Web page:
Part from Shrine for a Divine Image
Egyptian, Classical, Ancient Near Eastern Art
On View: Egypt Reborn: Art for Eternity, 19th Dynasty to Roman Period, Martha A. and Robert S. Rubin Gallery, 3rd Floor
The central panel here is inscribed for the Thirtieth Dynasty king Nectanebo II (reigned circa 360–342 B.C.). It comes from a shrine that presumably held a cult statue of the squatting goddess it depicts. Showing a figure in heavy, enveloping robes like this was a standard way of representing deities and symbolizing protection and the potential for life and regeneration. The resemblance to a wrapped mummy has led some Egyptologists to wonder: Is a mummy a body stylized into a divine image?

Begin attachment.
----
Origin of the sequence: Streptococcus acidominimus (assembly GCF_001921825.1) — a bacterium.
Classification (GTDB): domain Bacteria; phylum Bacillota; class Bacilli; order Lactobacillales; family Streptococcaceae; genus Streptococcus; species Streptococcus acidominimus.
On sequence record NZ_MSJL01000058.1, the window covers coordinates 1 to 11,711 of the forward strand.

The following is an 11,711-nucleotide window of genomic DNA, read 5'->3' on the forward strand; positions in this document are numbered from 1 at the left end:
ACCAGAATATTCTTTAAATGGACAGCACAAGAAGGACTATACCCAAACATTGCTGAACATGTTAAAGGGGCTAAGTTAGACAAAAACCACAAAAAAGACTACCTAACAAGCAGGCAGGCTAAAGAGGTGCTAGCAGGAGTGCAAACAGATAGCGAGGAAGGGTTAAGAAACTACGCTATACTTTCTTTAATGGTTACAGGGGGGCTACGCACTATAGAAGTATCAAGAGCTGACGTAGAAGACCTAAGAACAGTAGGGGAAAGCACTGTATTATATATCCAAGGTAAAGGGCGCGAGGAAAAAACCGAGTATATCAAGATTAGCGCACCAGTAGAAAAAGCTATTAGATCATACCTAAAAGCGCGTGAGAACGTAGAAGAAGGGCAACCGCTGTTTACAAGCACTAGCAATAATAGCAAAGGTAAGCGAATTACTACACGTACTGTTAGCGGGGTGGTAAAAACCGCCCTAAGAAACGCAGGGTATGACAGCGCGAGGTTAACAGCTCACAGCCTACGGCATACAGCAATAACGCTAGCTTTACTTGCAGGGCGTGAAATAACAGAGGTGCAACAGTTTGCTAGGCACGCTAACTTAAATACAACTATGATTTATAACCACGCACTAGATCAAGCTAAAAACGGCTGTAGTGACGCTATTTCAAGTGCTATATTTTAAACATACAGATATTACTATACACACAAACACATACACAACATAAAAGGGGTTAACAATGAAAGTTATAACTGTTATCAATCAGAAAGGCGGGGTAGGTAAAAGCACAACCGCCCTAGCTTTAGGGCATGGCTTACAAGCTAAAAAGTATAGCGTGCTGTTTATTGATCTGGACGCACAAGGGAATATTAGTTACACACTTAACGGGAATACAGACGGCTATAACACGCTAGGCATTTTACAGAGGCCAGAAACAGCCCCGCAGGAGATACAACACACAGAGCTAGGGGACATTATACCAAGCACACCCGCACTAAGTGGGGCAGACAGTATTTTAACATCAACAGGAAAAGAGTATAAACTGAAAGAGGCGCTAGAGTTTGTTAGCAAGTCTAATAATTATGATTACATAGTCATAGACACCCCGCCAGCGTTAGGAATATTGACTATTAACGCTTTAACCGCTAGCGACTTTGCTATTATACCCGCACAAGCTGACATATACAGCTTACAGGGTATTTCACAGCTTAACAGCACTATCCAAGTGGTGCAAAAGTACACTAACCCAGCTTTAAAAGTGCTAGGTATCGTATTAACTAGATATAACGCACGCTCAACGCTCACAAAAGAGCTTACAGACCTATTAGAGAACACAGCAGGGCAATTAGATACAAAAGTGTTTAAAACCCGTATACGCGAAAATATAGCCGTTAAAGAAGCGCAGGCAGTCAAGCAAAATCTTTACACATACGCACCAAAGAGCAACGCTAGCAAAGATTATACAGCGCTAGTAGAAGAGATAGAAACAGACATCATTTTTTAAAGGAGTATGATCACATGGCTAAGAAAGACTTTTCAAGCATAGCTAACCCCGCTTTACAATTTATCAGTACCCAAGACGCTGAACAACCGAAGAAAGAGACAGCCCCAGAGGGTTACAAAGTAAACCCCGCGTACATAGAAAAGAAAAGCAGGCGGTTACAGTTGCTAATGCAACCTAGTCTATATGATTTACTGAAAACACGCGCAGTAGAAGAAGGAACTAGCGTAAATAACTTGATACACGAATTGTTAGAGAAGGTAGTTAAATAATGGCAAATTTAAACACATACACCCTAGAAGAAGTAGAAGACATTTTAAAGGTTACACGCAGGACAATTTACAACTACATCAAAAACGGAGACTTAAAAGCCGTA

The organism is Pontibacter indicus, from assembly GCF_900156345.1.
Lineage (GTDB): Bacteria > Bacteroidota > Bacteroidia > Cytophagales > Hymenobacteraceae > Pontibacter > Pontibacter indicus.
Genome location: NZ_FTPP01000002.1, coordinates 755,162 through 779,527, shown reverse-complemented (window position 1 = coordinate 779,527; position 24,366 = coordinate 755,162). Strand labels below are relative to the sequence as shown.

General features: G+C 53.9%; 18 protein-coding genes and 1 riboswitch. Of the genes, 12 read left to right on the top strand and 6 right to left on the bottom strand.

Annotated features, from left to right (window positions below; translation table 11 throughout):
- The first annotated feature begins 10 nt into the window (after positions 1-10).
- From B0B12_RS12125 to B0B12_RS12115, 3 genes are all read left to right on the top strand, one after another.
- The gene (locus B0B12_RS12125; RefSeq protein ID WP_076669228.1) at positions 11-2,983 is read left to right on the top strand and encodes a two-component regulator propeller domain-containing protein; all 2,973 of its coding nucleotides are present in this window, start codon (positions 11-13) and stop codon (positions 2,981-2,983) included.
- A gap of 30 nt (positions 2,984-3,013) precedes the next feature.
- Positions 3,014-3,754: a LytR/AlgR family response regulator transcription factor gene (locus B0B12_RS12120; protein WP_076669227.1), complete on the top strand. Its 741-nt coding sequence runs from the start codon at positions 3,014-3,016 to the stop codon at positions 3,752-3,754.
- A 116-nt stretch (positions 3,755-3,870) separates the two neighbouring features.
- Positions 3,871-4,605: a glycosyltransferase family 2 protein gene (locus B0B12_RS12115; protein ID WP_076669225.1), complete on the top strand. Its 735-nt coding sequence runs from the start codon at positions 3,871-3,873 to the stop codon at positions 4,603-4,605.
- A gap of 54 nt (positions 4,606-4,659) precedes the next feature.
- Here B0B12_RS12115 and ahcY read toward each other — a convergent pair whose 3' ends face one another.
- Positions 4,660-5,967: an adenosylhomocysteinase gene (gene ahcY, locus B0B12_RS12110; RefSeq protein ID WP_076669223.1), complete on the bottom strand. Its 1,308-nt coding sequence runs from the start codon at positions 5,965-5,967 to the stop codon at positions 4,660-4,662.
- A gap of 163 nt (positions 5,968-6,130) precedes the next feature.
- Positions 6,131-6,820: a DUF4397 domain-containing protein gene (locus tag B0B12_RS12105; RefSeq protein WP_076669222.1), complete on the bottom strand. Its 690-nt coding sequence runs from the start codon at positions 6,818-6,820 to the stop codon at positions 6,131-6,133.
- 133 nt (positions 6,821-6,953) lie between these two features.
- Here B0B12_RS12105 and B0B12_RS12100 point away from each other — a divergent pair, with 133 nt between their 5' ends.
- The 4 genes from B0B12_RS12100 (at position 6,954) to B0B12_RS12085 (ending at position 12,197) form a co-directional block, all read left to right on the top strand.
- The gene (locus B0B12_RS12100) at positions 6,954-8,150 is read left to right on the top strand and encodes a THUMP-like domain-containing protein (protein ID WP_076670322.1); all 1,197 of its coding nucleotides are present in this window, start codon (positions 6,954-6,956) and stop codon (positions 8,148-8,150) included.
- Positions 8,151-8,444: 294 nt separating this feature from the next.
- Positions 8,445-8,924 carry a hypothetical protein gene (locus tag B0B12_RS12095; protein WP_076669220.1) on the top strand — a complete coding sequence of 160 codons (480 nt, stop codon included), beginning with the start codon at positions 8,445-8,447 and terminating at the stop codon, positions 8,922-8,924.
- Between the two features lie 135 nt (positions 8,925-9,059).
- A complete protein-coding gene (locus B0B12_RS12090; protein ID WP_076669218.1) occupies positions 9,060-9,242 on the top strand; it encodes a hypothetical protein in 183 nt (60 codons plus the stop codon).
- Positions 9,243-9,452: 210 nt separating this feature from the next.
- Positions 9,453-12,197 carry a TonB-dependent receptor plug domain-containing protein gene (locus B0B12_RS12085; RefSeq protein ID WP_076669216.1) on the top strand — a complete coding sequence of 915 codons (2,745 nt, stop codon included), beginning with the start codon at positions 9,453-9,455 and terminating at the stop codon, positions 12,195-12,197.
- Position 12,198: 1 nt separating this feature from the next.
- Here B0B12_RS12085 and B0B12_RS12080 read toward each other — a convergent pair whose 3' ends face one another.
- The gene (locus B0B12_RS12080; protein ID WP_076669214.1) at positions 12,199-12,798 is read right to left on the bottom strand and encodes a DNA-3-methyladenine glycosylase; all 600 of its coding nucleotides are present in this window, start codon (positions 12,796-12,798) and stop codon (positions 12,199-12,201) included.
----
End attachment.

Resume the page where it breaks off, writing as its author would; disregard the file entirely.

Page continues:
The side panels are probably from a different and earlier shrine.
ca. 664-342 B.C.E.
XXVI Dynasty-XXX Dynasty
Charles Edwin Wilbour Fund
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Part from Shrine for a Divine Image, ca. 664-342 B.C.E. Wood, glass, 14 3/16 x 9 1/4 in. (36 x 23.5 cm). Brooklyn Museum, Charles Edwin Wilbour Fund, 37.259E. Creative Commons-BY
installation, West Wing gallery 8 installation, CUR.37.259E_37.260E_wwg8.jpg
. Brooklyn Museum photograph, 2010
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